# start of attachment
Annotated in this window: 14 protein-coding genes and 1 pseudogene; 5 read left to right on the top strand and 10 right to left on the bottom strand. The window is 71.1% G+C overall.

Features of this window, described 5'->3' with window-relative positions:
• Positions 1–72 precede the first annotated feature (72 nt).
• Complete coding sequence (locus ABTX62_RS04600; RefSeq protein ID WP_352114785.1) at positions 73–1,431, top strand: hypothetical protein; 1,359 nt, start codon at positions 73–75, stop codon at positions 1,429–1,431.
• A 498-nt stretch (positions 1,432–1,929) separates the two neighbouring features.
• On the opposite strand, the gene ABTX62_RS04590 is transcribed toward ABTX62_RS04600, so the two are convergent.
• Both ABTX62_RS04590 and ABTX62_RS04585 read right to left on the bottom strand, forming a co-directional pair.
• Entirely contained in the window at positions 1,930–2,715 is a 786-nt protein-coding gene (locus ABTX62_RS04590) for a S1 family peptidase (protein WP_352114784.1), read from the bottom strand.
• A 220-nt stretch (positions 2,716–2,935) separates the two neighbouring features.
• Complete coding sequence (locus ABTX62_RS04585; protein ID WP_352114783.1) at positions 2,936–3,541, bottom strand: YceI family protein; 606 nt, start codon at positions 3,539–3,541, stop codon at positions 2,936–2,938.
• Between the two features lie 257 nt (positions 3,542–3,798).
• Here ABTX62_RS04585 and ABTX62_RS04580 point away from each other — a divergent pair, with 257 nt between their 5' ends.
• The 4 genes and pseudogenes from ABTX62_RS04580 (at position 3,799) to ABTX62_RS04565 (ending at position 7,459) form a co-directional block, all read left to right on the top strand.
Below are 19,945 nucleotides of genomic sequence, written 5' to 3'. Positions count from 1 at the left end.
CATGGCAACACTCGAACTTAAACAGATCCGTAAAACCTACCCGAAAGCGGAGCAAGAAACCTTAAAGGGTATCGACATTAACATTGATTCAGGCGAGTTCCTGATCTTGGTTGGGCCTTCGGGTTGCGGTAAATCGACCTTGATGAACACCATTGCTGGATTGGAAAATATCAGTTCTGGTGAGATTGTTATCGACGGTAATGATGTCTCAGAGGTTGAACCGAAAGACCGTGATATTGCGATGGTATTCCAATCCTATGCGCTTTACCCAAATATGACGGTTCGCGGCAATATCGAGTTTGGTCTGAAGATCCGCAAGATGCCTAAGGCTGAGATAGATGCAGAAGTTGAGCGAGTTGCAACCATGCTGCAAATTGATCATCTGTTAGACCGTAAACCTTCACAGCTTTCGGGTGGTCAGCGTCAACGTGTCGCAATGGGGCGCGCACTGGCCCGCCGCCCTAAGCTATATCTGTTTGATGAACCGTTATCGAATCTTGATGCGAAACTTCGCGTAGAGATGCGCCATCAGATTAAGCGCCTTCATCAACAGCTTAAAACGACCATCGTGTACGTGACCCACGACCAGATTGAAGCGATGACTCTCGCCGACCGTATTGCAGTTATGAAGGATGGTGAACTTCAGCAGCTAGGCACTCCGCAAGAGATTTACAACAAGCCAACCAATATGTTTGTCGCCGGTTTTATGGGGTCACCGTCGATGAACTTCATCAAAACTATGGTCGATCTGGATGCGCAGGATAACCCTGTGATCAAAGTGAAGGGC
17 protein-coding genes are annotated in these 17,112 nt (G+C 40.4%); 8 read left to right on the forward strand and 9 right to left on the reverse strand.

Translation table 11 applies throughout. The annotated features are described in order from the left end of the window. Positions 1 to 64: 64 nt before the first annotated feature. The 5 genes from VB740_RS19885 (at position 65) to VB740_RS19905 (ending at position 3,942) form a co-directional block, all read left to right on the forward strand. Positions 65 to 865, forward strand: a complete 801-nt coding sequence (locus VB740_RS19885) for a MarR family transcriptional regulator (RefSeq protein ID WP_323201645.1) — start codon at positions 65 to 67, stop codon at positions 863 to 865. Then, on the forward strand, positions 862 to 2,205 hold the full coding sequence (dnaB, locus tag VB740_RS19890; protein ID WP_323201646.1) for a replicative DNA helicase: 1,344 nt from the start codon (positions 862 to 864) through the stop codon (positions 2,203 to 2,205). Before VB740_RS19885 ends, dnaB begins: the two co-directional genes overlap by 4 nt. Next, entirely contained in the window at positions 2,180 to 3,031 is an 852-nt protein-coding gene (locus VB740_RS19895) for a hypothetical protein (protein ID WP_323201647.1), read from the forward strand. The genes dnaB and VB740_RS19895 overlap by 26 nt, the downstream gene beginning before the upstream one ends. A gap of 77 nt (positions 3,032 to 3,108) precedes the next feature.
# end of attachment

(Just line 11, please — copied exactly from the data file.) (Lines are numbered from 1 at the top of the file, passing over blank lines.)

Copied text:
• Between the two features lie 257 nt (positions 3,542–3,798).